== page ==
Immigrants and racial groups were prone to be victims of racial hostility by the white society especially, those who live in predominated white areas as a result of participating in the “white flight” leaving them experiencing feelings of  vulnerability, alienation and intimidation and those who are infected by the ethnic melting point could lose their ethnic identity. A study conducted in 2005 (Fulcher & Scott 2007: 223) stated that the majority who fully or partially identify themselves as British, although they acknowledge their ethnic origin. However, 22 per cent of black people feel they do not feel British at all. Racial prejudice was also reported in study. 60 per cent of black people and 54 per cent of Asians tolerated verbal abuse. 24 per cent of black people and 18 per cent of Asians experience physical assaults and racial harassment and thus, some of them even contemplating of returning to their home countries also known as the motherland as a result.

Racial minorities and immigrants are often on the receiving end of the resentment for the causes of poverty and unemployment suffered by the members of the white society rather than being admired for their strong work ethic . As a result,  found themselves a potential risk of racially motivated victimisation.  White people retaliated against black people in events like the Notting Hill riot in 1958. Racial violence against Asians with Islamic beliefs have exacerbated by the 9/11 and the 7th July London Underground bombings created a plague of moral panic where Muslims are branded as “terrorists” and would be stopped and searched in the London streets and train stations (Fulcher & Scott 2007: 226). It was argued new a form of racism emerged in the 1970s that covered the biological racism of dominance known as xenophobia, prejudice against those who are culturally different (Barker 1981 cited in Fulcher & Scott 2007: 224). Attitudes among members of the British society associate with the British way of life, consisting of team spirit and harmony. Migrants feel they will be spared of cultural hostility if they are willing by a subconscious force to assimilate into the British way of life, resulting them to turn back on any customs, beliefs and values their way of life that associates with their ‘Motherland’.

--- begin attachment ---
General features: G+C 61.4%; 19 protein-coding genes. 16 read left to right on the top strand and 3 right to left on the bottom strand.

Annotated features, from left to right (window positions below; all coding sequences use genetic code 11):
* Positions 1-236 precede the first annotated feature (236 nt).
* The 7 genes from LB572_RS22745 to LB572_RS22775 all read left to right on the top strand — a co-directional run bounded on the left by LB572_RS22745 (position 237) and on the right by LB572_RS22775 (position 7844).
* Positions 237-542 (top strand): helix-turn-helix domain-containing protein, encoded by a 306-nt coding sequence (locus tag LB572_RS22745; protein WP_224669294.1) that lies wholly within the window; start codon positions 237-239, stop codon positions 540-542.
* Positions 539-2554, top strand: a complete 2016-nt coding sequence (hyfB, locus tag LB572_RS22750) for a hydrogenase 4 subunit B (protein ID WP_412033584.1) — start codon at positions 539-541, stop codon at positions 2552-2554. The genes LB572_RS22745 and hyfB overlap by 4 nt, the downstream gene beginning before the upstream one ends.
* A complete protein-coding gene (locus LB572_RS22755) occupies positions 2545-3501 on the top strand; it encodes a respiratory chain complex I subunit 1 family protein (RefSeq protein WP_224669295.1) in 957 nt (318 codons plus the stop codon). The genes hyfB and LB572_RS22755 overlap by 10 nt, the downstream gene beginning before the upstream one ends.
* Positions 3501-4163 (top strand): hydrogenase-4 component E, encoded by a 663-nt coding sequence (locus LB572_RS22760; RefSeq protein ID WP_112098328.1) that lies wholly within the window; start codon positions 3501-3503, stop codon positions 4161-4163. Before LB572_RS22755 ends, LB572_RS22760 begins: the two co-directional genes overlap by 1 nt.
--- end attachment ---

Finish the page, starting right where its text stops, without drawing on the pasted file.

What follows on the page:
The murder of Stephen Lawrence in 1993 was one of the profilic racially motivated murders in the UK and was recorded in the MacPherson report as evidence of institutional racism. Institutional racism is defined as mistreatment and denial in providing services to people because of their racial and ethnic backgrounds. It is obvious that institution racism is to blame for academic under achievement in ethnic minorities particularly, those who come from African and Afro – Caribbean origin as they are classified as educationally “inadequate” and  “troublemakers” (Fulcher & Scott 2007: 226). It illustrates that racism is not only seen the public sphere, but is more seen in the private sphere by members of authority who are subconciously fixated with the negative racial stereotypes particularly in schools and in policing.

On the whole, this essay highlights more on the negative issues concerning race, ethnicity racialisation and migration rather than the positives, on the basis of globalisation, which was ignored. It appears to be obvious the unforgettable events of slavery and racial segregation continues to be the main catalyst for persistent feud among the black and white communities although it continues to neutralise overtime. The media exaggerate the negative stereotypes influences on our ways of looking at race and ethnicity rather than influences from personal narratives and experiences shared by members of our adopted external families, friends and members of charitable organisations and think tank policies that aim to tackle and neutralise racial prejudice and discrimination. Race and racialisation has affected migration in various angles particularly, being denied of our human rights, the opportunities to progress from one social hierarchy to another regardless of employment and education, the loss of identity among migrants who felt had no choice to make distressing sacrifices to aid their survival in a foreign environment that is turning against them.

[1]Barker, M. (1981) The New Racism (London: Junction Books).

Cox, O.C (1948) Caste, Class and Race: A Study in Social Dynamics (New York: Doubleday & Cox.)

Drake, S.C and Cayton, H.B (1945) Black Metropolis (New York: Harcourt Brace).

Fulcher, J and Scott, J (2007) Sociology 3ed Oxford University Press, Oxford, Ch12

Hall, S. (1989) ‘New Ethnicities’ Black Film, Black Cinema, ICA Document 7 (London: Institute of Contemporary Arts).

Patterson, S (1963) Dark Strangers (London: Tavistock).

Rex, J. A and Moore, R (1967) Race, Conflict and Community: A Study of Sparkbrook (London: Oxford University Press).

Warner, W.L (1936), ‘American Class and Caste’, American Journal of Sociology, 42.

Zorbaugh, H. (1929), ‘The Gold Coast and the Slum (Chicago: University of Chicago Press).